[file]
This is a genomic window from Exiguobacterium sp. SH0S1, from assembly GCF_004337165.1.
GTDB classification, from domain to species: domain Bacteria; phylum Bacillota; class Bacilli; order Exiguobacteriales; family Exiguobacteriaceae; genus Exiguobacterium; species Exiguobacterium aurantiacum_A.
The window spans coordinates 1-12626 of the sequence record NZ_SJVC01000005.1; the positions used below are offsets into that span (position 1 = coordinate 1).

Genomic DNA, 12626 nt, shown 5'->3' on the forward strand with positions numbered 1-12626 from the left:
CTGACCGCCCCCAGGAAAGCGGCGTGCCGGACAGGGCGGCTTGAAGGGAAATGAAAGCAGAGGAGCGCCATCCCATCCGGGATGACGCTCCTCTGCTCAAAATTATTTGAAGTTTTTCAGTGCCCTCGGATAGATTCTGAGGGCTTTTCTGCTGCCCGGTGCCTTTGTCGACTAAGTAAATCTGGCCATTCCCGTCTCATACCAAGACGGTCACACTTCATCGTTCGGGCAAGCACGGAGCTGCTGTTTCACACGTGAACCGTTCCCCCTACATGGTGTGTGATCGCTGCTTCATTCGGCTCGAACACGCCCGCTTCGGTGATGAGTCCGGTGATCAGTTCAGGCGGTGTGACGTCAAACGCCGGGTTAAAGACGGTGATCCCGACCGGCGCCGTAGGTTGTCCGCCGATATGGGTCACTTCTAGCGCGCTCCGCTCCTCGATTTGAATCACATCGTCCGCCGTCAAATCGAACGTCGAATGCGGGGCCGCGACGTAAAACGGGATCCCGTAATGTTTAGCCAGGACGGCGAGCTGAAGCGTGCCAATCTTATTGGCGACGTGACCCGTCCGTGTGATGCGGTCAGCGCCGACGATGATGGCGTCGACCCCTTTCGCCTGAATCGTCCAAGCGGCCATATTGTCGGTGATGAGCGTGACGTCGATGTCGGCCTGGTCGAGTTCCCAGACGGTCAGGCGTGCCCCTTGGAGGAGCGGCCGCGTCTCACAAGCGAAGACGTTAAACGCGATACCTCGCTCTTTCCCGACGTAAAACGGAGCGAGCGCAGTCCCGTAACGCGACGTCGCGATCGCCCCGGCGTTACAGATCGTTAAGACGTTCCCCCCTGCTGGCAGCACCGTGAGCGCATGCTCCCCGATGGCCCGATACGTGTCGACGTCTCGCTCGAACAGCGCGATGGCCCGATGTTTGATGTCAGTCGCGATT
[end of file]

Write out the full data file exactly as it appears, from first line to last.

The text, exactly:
This is a genomic window from Exiguobacterium sp. SH0S1, from assembly GCF_004337165.1.
GTDB classification, from domain to species: domain Bacteria; phylum Bacillota; class Bacilli; order Exiguobacteriales; family Exiguobacteriaceae; genus Exiguobacterium; species Exiguobacterium aurantiacum_A.
The window spans coordinates 1-12626 of the sequence record NZ_SJVC01000005.1; the positions used below are offsets into that span (position 1 = coordinate 1).

Genomic DNA, 12626 nt, shown 5'->3' on the forward strand with positions numbered 1-12626 from the left:
CTGACCGCCCCCAGGAAAGCGGCGTGCCGGACAGGGCGGCTTGAAGGGAAATGAAAGCAGAGGAGCGCCATCCCATCCGGGATGACGCTCCTCTGCTCAAAATTATTTGAAGTTTTTCAGTGCCCTCGGATAGATTCTGAGGGCTTTTCTGCTGCCCGGTGCCTTTGTCGACTAAGTAAATCTGGCCATTCCCGTCTCATACCAAGACGGTCACACTTCATCGTTCGGGCAAGCACGGAGCTGCTGTTTCACACGTGAACCGTTCCCCCTACATGGTGTGTGATCGCTGCTTCATTCGGCTCGAACACGCCCGCTTCGGTGATGAGTCCGGTGATCAGTTCAGGCGGTGTGACGTCAAACGCCGGGTTAAAGACGGTGATCCCGACCGGCGCCGTAGGTTGTCCGCCGATATGGGTCACTTCTAGCGCGCTCCGCTCCTCGATTTGAATCACATCGTCCGCCGTCAAATCGAACGTCGAATGCGGGGCCGCGACGTAAAACGGGATCCCGTAATGTTTAGCCAGGACGGCGAGCTGAAGCGTGCCAATCTTATTGGCGACGTGACCCGTCCGTGTGATGCGGTCAGCGCCGACGATGATGGCGTCGACCCCTTTCGCCTGAATCGTCCAAGCGGCCATATTGTCGGTGATGAGCGTGACGTCGATGTCGGCCTGGTCGAGTTCCCAGACGGTCAGGCGTGCCCCTTGGAGGAGCGGCCGCGTCTCACAAGCGAAGACGTTAAACGCGATACCTCGCTCTTTCCCGACGTAAAACGGAGCGAGCGCAGTCCCGTAACGCGACGTCGCGATCGCCCCGGCGTTACAGATCGTTAAGACGTTCCCCCCTGCTGGCAGCACCGTGAGCGCATGCTCCCCGATGGCCCGATACGTGTCGACGTCTCGCTCGAACAGCGCGATGGCCCGATGTTTGATGTCAGTCGCGATT